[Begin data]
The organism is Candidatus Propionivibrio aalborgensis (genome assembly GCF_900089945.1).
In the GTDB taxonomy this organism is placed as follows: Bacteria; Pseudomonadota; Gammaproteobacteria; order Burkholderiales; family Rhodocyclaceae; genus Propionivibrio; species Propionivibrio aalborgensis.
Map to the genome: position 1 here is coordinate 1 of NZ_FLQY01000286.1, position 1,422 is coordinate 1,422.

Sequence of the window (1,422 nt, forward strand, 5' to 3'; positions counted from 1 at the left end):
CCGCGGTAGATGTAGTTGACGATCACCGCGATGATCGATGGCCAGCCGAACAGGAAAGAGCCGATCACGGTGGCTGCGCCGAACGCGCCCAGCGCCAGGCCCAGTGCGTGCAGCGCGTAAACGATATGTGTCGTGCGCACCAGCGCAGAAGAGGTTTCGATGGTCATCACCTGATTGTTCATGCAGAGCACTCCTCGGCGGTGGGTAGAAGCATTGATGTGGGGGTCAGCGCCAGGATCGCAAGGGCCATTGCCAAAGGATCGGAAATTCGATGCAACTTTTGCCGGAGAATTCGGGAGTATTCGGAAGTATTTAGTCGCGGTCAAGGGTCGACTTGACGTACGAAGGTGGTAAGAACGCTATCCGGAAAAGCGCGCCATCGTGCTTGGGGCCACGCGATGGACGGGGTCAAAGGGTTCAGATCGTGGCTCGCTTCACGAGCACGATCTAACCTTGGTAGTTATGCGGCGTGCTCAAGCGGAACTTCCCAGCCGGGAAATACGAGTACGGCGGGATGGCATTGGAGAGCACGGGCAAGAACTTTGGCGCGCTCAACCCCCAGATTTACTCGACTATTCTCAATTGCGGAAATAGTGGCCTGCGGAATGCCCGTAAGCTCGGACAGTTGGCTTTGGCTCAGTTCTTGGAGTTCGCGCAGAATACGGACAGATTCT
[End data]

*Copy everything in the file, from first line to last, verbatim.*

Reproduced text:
The organism is Candidatus Propionivibrio aalborgensis (genome assembly GCF_900089945.1).
In the GTDB taxonomy this organism is placed as follows: Bacteria; Pseudomonadota; Gammaproteobacteria; order Burkholderiales; family Rhodocyclaceae; genus Propionivibrio; species Propionivibrio aalborgensis.
Map to the genome: position 1 here is coordinate 1 of NZ_FLQY01000286.1, position 1,422 is coordinate 1,422.

Sequence of the window (1,422 nt, forward strand, 5' to 3'; positions counted from 1 at the left end):
CCGCGGTAGATGTAGTTGACGATCACCGCGATGATCGATGGCCAGCCGAACAGGAAAGAGCCGATCACGGTGGCTGCGCCGAACGCGCCCAGCGCCAGGCCCAGTGCGTGCAGCGCGTAAACGATATGTGTCGTGCGCACCAGCGCAGAAGAGGTTTCGATGGTCATCACCTGATTGTTCATGCAGAGCACTCCTCGGCGGTGGGTAGAAGCATTGATGTGGGGGTCAGCGCCAGGATCGCAAGGGCCATTGCCAAAGGATCGGAAATTCGATGCAACTTTTGCCGGAGAATTCGGGAGTATTCGGAAGTATTTAGTCGCGGTCAAGGGTCGACTTGACGTACGAAGGTGGTAAGAACGCTATCCGGAAAAGCGCGCCATCGTGCTTGGGGCCACGCGATGGACGGGGTCAAAGGGTTCAGATCGTGGCTCGCTTCACGAGCACGATCTAACCTTGGTAGTTATGCGGCGTGCTCAAGCGGAACTTCCCAGCCGGGAAATACGAGTACGGCGGGATGGCATTGGAGAGCACGGGCAAGAACTTTGGCGCGCTCAACCCCCAGATTTACTCGACTATTCTCAATTGCGGAAATAGTGGCCTGCGGAATGCCCGTAAGCTCGGACAGTTGGCTTTGGCTCAGTTCTTGGAGTTCGCGCAGAATACGGACAGATTCT